Posting’s been light this week. I spent a few days in New York meeting with other funders (JEHT Foundation and Open Society Institute), brainstorming with our far-flung staff and consultants (a virtual workplace is good, but sometimes you just have to meet face-to-face!), and talking with groups about their work. I’ve also been doing interviewing for new staff.
I’m quite fascinated by several groups’ work that we’ve looked at recently. Rafael DeGennaro has created a potentially powerful populist movement over the simple notion that lawmakers ought to actually read a bill before they vote on it. His ReadtheBill.org (BTW you can find him at the YearKos convention this week), presents a positive agenda — every piece of legislation must be posted for 72 hours before it’s voted on — that will enable citizens, activists, journalists, indeed everyone, to know more about what is going on in Congress and to express their opinions about it. Certainly one of Sunlight’s goals is to not only make information available, but also to make it available in "real time" so that democracy is enlivened by civic engagement. Seems to us that DeGennaro has singled out a pretty basic element to making that happen. Following his "Mystery Bills" feature is a must.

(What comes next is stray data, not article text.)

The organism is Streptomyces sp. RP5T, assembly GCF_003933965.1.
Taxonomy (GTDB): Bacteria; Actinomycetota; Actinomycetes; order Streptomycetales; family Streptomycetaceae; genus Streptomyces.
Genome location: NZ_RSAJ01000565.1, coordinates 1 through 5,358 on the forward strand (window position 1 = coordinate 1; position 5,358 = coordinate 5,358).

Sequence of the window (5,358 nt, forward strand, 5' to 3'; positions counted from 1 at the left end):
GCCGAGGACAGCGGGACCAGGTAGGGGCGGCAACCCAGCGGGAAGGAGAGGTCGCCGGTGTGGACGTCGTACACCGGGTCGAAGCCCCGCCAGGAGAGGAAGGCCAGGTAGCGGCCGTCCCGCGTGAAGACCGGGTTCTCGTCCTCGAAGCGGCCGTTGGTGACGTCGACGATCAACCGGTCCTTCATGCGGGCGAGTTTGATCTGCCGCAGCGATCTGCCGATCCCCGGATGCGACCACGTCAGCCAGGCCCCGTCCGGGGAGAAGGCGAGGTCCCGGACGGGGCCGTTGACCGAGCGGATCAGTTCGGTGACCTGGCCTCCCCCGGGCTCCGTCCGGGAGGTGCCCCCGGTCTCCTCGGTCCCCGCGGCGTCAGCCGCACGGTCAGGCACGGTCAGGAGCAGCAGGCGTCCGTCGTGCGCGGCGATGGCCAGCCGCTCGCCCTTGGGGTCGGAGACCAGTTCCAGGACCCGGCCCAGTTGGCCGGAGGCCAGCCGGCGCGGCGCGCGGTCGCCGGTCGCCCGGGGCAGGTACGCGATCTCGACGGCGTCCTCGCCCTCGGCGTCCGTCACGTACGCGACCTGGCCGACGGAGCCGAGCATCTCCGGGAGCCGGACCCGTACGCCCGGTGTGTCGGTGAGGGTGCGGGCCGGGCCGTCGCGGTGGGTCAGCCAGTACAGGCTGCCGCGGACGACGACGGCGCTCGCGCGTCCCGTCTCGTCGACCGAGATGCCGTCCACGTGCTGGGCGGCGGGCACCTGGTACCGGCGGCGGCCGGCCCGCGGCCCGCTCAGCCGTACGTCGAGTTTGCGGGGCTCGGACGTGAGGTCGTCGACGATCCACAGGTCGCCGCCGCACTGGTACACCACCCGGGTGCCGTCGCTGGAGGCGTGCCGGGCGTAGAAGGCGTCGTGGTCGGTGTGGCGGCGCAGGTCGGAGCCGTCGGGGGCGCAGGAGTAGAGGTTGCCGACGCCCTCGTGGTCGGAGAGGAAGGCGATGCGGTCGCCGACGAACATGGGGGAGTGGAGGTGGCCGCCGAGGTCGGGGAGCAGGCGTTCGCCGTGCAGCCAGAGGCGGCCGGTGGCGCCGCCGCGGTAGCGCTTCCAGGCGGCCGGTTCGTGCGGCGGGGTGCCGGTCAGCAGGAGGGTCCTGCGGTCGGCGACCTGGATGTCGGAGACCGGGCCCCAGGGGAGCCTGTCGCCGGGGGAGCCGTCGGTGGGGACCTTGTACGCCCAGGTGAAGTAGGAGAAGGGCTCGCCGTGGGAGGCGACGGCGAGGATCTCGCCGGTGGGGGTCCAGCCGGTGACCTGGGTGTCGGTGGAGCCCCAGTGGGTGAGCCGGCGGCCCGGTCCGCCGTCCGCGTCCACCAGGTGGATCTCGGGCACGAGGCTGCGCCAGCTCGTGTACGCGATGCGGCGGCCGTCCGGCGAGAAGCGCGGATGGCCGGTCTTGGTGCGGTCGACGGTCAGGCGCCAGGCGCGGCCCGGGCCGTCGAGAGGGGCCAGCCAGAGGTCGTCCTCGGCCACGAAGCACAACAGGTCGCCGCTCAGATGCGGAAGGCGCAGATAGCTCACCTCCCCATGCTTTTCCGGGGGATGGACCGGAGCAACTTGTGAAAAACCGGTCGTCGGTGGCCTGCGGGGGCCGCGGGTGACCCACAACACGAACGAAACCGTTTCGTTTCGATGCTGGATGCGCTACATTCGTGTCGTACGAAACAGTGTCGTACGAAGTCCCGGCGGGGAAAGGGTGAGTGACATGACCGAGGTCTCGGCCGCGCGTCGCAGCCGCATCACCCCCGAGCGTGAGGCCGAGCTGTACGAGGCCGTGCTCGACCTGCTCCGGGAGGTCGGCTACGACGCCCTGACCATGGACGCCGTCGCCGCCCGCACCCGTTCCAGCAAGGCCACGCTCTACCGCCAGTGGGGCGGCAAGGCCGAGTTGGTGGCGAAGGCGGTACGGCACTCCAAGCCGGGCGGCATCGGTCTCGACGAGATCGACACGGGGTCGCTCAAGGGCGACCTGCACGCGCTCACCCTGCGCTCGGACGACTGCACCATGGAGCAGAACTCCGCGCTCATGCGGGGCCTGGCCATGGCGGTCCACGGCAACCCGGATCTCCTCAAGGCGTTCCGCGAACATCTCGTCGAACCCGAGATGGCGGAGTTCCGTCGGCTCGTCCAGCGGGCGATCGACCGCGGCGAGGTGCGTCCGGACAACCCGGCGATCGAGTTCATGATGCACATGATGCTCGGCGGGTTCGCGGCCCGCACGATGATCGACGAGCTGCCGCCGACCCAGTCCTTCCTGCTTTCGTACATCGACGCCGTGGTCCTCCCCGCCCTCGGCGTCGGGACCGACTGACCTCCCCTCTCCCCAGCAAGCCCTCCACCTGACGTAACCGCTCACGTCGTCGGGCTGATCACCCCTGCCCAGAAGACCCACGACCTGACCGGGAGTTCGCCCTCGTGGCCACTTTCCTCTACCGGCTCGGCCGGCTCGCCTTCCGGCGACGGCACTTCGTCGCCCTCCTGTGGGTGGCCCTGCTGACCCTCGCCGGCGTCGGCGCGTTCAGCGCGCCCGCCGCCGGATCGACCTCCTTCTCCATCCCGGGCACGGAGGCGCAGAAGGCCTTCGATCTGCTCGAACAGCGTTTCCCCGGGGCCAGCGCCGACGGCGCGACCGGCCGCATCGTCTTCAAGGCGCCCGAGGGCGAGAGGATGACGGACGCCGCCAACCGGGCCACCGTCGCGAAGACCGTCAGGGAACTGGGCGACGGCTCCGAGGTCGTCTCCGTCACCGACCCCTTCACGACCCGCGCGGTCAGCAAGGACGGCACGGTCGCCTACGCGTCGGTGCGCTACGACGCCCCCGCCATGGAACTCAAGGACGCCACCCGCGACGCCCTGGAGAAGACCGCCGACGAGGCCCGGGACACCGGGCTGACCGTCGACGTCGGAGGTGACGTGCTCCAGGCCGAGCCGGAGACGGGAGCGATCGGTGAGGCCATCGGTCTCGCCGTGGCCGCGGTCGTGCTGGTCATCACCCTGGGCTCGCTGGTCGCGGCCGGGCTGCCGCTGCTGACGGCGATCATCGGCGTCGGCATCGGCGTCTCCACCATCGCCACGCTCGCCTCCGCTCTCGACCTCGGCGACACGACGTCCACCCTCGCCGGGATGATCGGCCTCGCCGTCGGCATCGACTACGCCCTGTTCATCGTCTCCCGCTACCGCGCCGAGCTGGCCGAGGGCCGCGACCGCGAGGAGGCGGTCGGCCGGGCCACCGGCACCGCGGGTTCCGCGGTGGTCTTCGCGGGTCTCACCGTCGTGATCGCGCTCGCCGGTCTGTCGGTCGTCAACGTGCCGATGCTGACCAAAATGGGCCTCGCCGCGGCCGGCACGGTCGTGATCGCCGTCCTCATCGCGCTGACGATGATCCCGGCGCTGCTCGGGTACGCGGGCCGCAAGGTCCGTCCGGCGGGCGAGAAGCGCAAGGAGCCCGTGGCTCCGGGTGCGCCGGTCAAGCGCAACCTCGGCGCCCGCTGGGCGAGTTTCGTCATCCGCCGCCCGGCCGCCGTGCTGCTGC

We’re also intrigued by a project marshaled by Les Blomberg — WashingtonWatchdog. (Alas, not much of a web presence yet.) His effort offers a powerful Internet-based tool that would allow people to stay on top of current legislative and regulatory developments on specific issues.
The scope of the information already in their databases is mind-boggling. It includes a federal law library that has all the laws (from the U.S. Code and Public Laws), rules and regulations (from the Code of Federal Regulations), and Executive Orders. It contains a research library of some 280,000 federal documents, more than one million citations linking related documents to each other, and more than 3.7 million votes cast by Senators and Representatives. For each issue, researchers could customize the library containing all the documents concerning their specific issue in the Congressional Record, Federal Register, Presidential and Executive Documents, House and Senate Bills, House and Senate Roll Call Votes, House and Senate Committee Reports, House and Senate Committee Hearing Transcripts, and Government Accounting Office Reports.
The group also plans to build into the system the ability to analyze these bills and documents and voting records; the ability to create customized action alerts, a Wikipedia-like encyclopedia for various issues. What an incredible resource this might be.
There’s a lot of good work going on.